onsdag 29 maj 2013

Google Glass

Yup, those are not just any glasses, those are Google Glasses! I'm one of the lucky few who've had a chance to try these puppies out. And what do I think of them? Well, it's hard to put in few words but perhaps the experience can be summarized as feeling like you've stepped into a time machine and put a device straight from the future on to your face. It is that revolutionary.

The first thing that struck me was how compact and light they are. It's really just a tiny piece of glass and another piece of colored plastic, hanging along the side of a thin frame.

The screen is projected through the glass making it look like the screen is hovering in front of you, sort of in the upper right part of your view, and obviously always following you as you turn your head and move about. When you're looking straight forward you'll notice the screen but to read from it you need to look slightly upwards to the right. The screen is semi-transparent so you can sort of see through it. This, in combination with a quite low resolution, means it is quite far from a high-definition experience watching the screen. But that's not what the glasses are made for either. As opposed to other head-mounted display products where you typically immerse yourself in your own world to watch a movie or play a game, Google Glasses let you continue experiencing the real world but with a small enhancement in form of a small screen that is always there without getting in the way.

So what can you do with this enhancement? Perhaps a question like that needs be split in two: What can you do now, and what will you be able to do in the future. As for the future, we can only guess. As with many other Google products, Glass is a platform where developers can create their own applications and services. Time will tell what people come up with. And the functions that come with the glasses now are basically:

1. Take photos. The glasses have a camera aimed forward and you can take photos either by clicking a small physical button on the glasses, or by actually speaking to the glasses and saying "Ok Glass, take a picture."

2. Record videos.

3. Google search, based on voice recognition.

4. Google maps, for showing where you are or directions to where you want to go. The glasses have a compass in them so when you turn your head, the map on the screen updates accordingly in realtime.

I might have forgotten some function, but that's more or less it.

Neither of these functions are revolutionary alone. You can do all these things with any smartphone today, besides with more detailed UI. But the difference is how quick it is with Glass, and how they integrate with the moment. For comparison, taking a photo with your phone requires you to dig up your phone from your pocket, unlock the screen, perhaps be distracted by a notification about a message someone has sent you, navigate to and starting the right app, aiming your phone to whatever you want to capture and so on. Besides from taking some time, it interrupts you from what you were doing and momentarily disconnects you from the world around you. Doing the same thing with Glass is virtually instant, you don't have to use your hands, and you practically don't have to even change where you look. You are still connected with the world around you just as much. And this is a new experience.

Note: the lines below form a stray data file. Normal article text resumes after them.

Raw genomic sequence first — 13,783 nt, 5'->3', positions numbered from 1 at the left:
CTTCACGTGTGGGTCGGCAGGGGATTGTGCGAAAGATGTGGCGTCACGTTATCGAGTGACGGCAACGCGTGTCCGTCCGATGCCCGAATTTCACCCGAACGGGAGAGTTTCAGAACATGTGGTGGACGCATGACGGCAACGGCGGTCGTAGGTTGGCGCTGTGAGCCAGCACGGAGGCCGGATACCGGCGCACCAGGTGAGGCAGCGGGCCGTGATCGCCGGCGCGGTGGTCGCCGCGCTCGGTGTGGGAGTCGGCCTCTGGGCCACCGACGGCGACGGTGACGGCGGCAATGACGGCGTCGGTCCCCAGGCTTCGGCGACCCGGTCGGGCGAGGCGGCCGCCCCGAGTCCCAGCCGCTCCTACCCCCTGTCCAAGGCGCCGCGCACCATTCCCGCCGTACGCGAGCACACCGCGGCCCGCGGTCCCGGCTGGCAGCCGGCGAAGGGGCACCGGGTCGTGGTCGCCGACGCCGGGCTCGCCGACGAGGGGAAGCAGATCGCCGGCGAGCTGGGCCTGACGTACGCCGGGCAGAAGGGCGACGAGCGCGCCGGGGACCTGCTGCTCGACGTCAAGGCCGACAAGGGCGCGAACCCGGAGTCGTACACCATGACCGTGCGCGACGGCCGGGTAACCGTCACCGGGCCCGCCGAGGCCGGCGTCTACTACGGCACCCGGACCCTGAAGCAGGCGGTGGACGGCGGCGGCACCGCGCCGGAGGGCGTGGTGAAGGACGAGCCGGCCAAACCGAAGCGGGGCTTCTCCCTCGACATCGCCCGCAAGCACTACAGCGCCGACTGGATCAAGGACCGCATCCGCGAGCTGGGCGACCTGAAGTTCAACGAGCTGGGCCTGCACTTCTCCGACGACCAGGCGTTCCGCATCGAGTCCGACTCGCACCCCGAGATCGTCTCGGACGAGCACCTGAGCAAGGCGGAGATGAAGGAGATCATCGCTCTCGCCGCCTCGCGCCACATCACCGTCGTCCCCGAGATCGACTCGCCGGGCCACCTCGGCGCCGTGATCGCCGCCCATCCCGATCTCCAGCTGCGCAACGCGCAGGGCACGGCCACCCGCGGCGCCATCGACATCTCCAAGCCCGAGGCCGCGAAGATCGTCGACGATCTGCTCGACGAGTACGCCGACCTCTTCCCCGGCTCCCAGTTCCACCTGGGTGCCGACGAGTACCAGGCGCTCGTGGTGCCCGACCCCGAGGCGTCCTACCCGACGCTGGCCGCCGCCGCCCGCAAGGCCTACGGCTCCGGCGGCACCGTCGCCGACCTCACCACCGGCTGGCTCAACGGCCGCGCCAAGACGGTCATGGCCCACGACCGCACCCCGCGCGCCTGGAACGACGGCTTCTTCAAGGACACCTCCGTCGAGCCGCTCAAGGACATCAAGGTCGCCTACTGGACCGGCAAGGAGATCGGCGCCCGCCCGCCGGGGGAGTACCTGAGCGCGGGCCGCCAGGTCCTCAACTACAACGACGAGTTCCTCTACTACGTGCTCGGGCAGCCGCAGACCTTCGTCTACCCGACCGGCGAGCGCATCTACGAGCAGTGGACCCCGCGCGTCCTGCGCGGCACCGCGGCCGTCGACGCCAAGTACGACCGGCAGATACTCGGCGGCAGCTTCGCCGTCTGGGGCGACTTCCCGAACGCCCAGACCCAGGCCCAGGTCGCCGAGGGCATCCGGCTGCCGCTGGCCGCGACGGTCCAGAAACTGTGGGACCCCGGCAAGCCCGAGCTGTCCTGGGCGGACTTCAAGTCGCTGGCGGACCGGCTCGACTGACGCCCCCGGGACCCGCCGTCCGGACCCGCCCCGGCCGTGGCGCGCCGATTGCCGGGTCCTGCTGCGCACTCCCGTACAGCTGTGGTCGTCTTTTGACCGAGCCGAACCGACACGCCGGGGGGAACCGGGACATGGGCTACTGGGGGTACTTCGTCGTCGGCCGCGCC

I would say the function of taking photos and recording videos alone is enough to justify this product. I watched a recording made by my friend at a rock concert. My friend fully enjoyed the concert without caring about making the recording. Compare this with shooting normal video where you are stretching your arm to hold a smartphone up and you're only halfway experiencing the concert since your eyes are glued to the small smartphone display. Also, on the viewer side, it's fun to see videos recorded (or perhaps live-streamed) with Glass because it is a more immersive experience. It feels more like you are actually there.

So doesn't it feel weird to wear the glasses? Yes, it does. It feels really awkward when you're interacting with people you don't know, and you're wondering what they're thinking and whether they're freaked out that you may actually be recording them. Also, even if the screen is not very obtrusive, it does limit your (normal) view ever so slightly. You'll also feel cautious as the glasses are light, fragile, and crazy expensive. Google Glass today costs around 1500 dollars. I wouldn't pay that much and I definitely don't see the glasses taking off as a mass consumer device carrying this price tag. But I do think there are some businesses and use-cases where the price will be totally justified. And disregarding the current price, I really think Google Glass is a glimpse into the future and what will be common, albeit perhaps not in this exact shape and price.

It will be very interesting to see how this progresses. How will Google handle the product, what will people think of it, which new services will pop up, and which discussions of privacy will there be. This is truly a new type of product, and it's been long since I was this excited about a new piece of technology.

I'm back! In English!

Time flies! It's been way over a year since my last post here.

I finally decided to pick it up again, with a change of languages, from Swedish to English, and a bit of a change in focus. I want to have some place to jot down thoughts about technology and software projects, and rather than starting a new blog I decided to just continue posting here.

I'll still occasionally post photos and write about life in general just as I did before, so if you've been here before and you're not a tech geek, pleeease don't leave for good!

The photo below is from Ishigakijima, a beautiful island in Okinawa prefecture, where I found this sleek looking device just laying on the beach waiting to be picked up. I call it the shell phone.